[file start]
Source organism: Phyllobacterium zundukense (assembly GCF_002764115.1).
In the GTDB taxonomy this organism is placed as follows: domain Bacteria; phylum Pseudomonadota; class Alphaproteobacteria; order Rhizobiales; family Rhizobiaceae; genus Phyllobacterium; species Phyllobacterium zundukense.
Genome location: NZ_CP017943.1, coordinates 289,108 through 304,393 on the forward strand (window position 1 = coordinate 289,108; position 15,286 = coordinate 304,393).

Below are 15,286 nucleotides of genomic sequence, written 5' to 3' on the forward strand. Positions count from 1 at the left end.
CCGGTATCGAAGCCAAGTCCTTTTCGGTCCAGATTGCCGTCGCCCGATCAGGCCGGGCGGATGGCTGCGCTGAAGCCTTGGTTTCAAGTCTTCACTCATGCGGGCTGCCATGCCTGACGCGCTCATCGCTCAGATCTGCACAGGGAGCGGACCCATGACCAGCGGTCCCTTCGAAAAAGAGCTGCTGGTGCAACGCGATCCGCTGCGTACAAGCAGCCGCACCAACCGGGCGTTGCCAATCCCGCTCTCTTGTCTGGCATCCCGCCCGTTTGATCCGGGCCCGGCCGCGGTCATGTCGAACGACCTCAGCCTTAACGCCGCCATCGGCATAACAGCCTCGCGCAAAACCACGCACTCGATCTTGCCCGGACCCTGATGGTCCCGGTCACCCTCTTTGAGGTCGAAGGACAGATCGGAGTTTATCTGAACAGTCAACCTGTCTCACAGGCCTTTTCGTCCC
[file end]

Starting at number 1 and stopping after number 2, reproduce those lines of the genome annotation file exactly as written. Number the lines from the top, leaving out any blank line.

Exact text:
Source organism: Phyllobacterium zundukense (assembly GCF_002764115.1).
In the GTDB taxonomy this organism is placed as follows: domain Bacteria; phylum Pseudomonadota; class Alphaproteobacteria; order Rhizobiales; family Rhizobiaceae; genus Phyllobacterium; species Phyllobacterium zundukense.